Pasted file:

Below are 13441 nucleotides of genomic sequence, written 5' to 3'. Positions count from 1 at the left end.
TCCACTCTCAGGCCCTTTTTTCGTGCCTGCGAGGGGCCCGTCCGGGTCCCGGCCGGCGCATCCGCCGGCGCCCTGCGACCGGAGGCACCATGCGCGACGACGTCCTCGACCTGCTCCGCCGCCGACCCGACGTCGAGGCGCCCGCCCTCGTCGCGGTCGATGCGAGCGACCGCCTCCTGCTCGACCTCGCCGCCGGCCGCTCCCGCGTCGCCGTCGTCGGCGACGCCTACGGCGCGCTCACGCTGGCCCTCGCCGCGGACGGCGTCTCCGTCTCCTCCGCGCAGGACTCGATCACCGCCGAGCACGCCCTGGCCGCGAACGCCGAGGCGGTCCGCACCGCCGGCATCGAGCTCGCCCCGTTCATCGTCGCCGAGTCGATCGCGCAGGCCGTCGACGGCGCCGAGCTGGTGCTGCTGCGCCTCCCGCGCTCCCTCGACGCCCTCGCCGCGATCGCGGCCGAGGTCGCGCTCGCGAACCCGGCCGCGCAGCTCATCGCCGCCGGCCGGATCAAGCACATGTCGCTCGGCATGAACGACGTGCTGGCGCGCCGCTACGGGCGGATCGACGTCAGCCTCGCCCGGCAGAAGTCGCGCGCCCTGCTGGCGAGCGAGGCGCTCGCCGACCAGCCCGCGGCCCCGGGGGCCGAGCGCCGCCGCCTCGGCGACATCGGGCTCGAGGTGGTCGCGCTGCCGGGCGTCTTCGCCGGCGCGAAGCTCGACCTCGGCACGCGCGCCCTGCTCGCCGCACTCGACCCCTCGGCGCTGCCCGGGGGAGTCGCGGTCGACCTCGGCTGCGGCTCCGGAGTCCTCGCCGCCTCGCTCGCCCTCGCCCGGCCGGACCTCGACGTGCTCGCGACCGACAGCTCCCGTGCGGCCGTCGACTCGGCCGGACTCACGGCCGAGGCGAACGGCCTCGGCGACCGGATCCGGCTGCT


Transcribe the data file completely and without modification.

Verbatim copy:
Below are 13441 nucleotides of genomic sequence, written 5' to 3'. Positions count from 1 at the left end.
TCCACTCTCAGGCCCTTTTTTCGTGCCTGCGAGGGGCCCGTCCGGGTCCCGGCCGGCGCATCCGCCGGCGCCCTGCGACCGGAGGCACCATGCGCGACGACGTCCTCGACCTGCTCCGCCGCCGACCCGACGTCGAGGCGCCCGCCCTCGTCGCGGTCGATGCGAGCGACCGCCTCCTGCTCGACCTCGCCGCCGGCCGCTCCCGCGTCGCCGTCGTCGGCGACGCCTACGGCGCGCTCACGCTGGCCCTCGCCGCGGACGGCGTCTCCGTCTCCTCCGCGCAGGACTCGATCACCGCCGAGCACGCCCTGGCCGCGAACGCCGAGGCGGTCCGCACCGCCGGCATCGAGCTCGCCCCGTTCATCGTCGCCGAGTCGATCGCGCAGGCCGTCGACGGCGCCGAGCTGGTGCTGCTGCGCCTCCCGCGCTCCCTCGACGCCCTCGCCGCGATCGCGGCCGAGGTCGCGCTCGCGAACCCGGCCGCGCAGCTCATCGCCGCCGGCCGGATCAAGCACATGTCGCTCGGCATGAACGACGTGCTGGCGCGCCGCTACGGGCGGATCGACGTCAGCCTCGCCCGGCAGAAGTCGCGCGCCCTGCTGGCGAGCGAGGCGCTCGCCGACCAGCCCGCGGCCCCGGGGGCCGAGCGCCGCCGCCTCGGCGACATCGGGCTCGAGGTGGTCGCGCTGCCGGGCGTCTTCGCCGGCGCGAAGCTCGACCTCGGCACGCGCGCCCTGCTCGCCGCACTCGACCCCTCGGCGCTGCCCGGGGGAGTCGCGGTCGACCTCGGCTGCGGCTCCGGAGTCCTCGCCGCCTCGCTCGCCCTCGCCCGGCCGGACCTCGACGTGCTCGCGACCGACAGCTCCCGTGCGGCCGTCGACTCGGCCGGACTCACGGCCGAGGCGAACGGCCTCGGCGACCGGATCCGGCTGCT